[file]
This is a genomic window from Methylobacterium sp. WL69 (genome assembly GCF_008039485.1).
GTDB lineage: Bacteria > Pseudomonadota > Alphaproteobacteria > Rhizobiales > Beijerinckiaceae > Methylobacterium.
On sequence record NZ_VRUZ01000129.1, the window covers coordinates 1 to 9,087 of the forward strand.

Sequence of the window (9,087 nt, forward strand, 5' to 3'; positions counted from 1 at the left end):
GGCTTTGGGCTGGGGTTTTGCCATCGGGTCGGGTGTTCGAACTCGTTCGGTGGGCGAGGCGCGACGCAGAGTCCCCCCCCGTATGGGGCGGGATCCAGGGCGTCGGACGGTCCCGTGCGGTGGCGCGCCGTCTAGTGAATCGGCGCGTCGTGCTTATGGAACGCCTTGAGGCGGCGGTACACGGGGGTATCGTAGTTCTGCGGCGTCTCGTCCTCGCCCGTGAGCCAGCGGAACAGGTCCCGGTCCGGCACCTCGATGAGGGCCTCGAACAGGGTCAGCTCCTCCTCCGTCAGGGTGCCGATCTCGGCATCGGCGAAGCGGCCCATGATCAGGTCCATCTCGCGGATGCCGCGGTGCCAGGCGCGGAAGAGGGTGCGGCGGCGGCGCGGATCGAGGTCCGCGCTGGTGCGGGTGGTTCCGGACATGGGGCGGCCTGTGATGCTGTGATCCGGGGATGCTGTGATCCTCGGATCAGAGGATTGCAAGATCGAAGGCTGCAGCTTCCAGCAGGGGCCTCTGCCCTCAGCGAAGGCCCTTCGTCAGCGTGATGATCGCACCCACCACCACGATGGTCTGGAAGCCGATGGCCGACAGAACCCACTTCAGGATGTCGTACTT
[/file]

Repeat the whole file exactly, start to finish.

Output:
This is a genomic window from Methylobacterium sp. WL69 (genome assembly GCF_008039485.1).
GTDB lineage: Bacteria > Pseudomonadota > Alphaproteobacteria > Rhizobiales > Beijerinckiaceae > Methylobacterium.
On sequence record NZ_VRUZ01000129.1, the window covers coordinates 1 to 9,087 of the forward strand.

Sequence of the window (9,087 nt, forward strand, 5' to 3'; positions counted from 1 at the left end):
GGCTTTGGGCTGGGGTTTTGCCATCGGGTCGGGTGTTCGAACTCGTTCGGTGGGCGAGGCGCGACGCAGAGTCCCCCCCCGTATGGGGCGGGATCCAGGGCGTCGGACGGTCCCGTGCGGTGGCGCGCCGTCTAGTGAATCGGCGCGTCGTGCTTATGGAACGCCTTGAGGCGGCGGTACACGGGGGTATCGTAGTTCTGCGGCGTCTCGTCCTCGCCCGTGAGCCAGCGGAACAGGTCCCGGTCCGGCACCTCGATGAGGGCCTCGAACAGGGTCAGCTCCTCCTCCGTCAGGGTGCCGATCTCGGCATCGGCGAAGCGGCCCATGATCAGGTCCATCTCGCGGATGCCGCGGTGCCAGGCGCGGAAGAGGGTGCGGCGGCGGCGCGGATCGAGGTCCGCGCTGGTGCGGGTGGTTCCGGACATGGGGCGGCCTGTGATGCTGTGATCCGGGGATGCTGTGATCCTCGGATCAGAGGATTGCAAGATCGAAGGCTGCAGCTTCCAGCAGGGGCCTCTGCCCTCAGCGAAGGCCCTTCGTCAGCGTGATGATCGCACCCACCACCACGATGGTCTGGAAGCCGATGGCCGACAGAACCCACTTCAGGATGTCGTACTT